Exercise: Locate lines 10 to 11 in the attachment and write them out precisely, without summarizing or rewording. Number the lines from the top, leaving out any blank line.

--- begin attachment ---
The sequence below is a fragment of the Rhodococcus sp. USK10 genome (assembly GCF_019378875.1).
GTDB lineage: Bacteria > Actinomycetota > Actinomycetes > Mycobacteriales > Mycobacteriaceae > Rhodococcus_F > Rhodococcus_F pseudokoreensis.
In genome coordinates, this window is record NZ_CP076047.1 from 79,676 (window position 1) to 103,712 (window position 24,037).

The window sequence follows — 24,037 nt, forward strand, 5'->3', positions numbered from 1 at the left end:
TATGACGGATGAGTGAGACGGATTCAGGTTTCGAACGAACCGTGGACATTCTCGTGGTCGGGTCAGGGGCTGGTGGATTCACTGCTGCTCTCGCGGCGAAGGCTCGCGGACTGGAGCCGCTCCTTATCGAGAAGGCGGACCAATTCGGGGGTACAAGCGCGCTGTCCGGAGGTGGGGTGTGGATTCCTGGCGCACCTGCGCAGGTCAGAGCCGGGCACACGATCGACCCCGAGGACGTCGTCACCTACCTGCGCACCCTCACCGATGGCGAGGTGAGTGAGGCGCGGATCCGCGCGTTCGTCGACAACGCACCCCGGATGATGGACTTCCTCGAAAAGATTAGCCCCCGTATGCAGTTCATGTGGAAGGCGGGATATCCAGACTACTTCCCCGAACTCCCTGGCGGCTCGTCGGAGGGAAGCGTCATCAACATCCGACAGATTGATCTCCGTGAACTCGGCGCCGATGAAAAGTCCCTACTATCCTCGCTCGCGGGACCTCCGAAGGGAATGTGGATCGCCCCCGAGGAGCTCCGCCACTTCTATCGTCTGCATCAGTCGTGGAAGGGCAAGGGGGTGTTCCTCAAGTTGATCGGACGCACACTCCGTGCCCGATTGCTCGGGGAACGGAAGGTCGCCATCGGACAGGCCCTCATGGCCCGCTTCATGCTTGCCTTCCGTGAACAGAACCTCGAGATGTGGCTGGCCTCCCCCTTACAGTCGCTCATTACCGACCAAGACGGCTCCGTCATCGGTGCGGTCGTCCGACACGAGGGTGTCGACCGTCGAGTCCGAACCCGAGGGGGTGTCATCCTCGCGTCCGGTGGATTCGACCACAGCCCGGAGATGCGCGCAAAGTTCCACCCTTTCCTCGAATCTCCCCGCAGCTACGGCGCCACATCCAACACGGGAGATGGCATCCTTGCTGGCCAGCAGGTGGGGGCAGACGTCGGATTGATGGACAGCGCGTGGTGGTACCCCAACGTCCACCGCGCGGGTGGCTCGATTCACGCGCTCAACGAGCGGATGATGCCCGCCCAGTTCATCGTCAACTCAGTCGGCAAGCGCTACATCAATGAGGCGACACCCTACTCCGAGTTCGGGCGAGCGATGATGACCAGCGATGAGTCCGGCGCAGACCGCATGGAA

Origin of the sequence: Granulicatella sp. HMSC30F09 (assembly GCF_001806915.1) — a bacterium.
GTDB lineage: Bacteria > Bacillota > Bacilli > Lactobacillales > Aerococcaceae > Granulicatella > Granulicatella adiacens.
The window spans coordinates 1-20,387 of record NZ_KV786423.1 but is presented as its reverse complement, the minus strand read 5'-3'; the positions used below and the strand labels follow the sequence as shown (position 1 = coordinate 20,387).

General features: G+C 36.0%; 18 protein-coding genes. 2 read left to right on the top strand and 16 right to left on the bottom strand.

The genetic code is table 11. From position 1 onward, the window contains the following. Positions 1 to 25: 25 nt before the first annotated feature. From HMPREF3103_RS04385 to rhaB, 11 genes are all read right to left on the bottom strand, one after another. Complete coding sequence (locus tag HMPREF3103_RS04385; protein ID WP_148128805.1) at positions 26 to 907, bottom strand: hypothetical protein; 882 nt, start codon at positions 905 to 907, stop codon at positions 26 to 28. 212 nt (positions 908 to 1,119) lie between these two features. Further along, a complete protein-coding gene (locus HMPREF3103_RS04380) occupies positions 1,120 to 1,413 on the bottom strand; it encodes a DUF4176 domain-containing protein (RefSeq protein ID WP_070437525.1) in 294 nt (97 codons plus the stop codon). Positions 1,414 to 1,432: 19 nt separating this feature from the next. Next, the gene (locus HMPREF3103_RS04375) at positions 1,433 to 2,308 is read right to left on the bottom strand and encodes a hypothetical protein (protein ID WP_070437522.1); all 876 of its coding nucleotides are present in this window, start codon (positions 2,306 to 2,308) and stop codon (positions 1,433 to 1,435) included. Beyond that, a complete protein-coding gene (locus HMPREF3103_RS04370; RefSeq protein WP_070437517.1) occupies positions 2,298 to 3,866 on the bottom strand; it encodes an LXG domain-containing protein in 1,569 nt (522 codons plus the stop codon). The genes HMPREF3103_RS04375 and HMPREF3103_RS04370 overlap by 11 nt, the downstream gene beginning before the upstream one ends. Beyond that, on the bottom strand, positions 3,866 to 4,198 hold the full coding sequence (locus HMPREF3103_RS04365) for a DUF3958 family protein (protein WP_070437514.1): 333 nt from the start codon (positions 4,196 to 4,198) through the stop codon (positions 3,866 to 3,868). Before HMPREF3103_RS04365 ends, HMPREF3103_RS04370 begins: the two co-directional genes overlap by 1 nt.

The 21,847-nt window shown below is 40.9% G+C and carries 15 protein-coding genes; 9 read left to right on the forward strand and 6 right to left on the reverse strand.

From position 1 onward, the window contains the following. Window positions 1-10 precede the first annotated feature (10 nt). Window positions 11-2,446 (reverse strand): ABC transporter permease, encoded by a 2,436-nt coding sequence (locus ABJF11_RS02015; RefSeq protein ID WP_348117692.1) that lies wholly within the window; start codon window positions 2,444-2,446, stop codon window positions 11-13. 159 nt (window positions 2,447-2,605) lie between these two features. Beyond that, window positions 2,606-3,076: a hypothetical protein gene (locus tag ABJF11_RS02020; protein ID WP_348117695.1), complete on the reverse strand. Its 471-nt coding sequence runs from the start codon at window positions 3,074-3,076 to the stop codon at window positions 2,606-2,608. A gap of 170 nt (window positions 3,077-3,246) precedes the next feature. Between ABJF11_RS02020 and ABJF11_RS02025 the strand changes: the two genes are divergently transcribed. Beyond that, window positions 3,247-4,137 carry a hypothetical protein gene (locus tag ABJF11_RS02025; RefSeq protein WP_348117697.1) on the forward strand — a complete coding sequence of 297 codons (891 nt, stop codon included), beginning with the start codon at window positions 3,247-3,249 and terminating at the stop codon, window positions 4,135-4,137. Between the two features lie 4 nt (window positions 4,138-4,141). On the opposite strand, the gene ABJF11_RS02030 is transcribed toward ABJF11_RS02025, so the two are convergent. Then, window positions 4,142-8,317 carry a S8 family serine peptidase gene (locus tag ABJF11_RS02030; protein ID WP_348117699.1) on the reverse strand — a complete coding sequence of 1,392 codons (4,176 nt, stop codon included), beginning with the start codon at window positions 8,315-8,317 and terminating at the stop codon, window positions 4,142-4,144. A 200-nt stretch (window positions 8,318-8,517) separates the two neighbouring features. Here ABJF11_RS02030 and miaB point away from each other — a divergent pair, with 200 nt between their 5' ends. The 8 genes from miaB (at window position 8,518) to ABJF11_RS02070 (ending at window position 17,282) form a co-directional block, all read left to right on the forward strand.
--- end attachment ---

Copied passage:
The genetic code is table 11. From position 1 onward, the window contains the following. Positions 1 to 25: 25 nt before the first annotated feature. From HMPREF3103_RS04385 to rhaB, 11 genes are all read right to left on the bottom strand, one after another. Complete coding sequence (locus tag HMPREF3103_RS04385; protein ID WP_148128805.1) at positions 26 to 907, bottom strand: hypothetical protein; 882 nt, start codon at positions 905 to 907, stop codon at positions 26 to 28. 212 nt (positions 908 to 1,119) lie between these two features. Further along, a complete protein-coding gene (locus HMPREF3103_RS04380) occupies positions 1,120 to 1,413 on the bottom strand; it encodes a DUF4176 domain-containing protein (RefSeq protein ID WP_070437525.1) in 294 nt (97 codons plus the stop codon). Positions 1,414 to 1,432: 19 nt separating this feature from the next. Next, the gene (locus HMPREF3103_RS04375) at positions 1,433 to 2,308 is read right to left on the bottom strand and encodes a hypothetical protein (protein ID WP_070437522.1); all 876 of its coding nucleotides are present in this window, start codon (positions 2,306 to 2,308) and stop codon (positions 1,433 to 1,435) included. Beyond that, a complete protein-coding gene (locus HMPREF3103_RS04370; RefSeq protein WP_070437517.1) occupies positions 2,298 to 3,866 on the bottom strand; it encodes an LXG domain-containing protein in 1,569 nt (522 codons plus the stop codon). The genes HMPREF3103_RS04375 and HMPREF3103_RS04370 overlap by 11 nt, the downstream gene beginning before the upstream one ends. Beyond that, on the bottom strand, positions 3,866 to 4,198 hold the full coding sequence (locus HMPREF3103_RS04365) for a DUF3958 family protein (protein WP_070437514.1): 333 nt from the start codon (positions 4,196 to 4,198) through the stop codon (positions 3,866 to 3,868). Before HMPREF3103_RS04365 ends, HMPREF3103_RS04370 begins: the two co-directional genes overlap by 1 nt.

The 21,847-nt window shown below is 40.9% G+C and carries 15 protein-coding genes; 9 read left to right on the forward strand and 6 right to left on the reverse strand.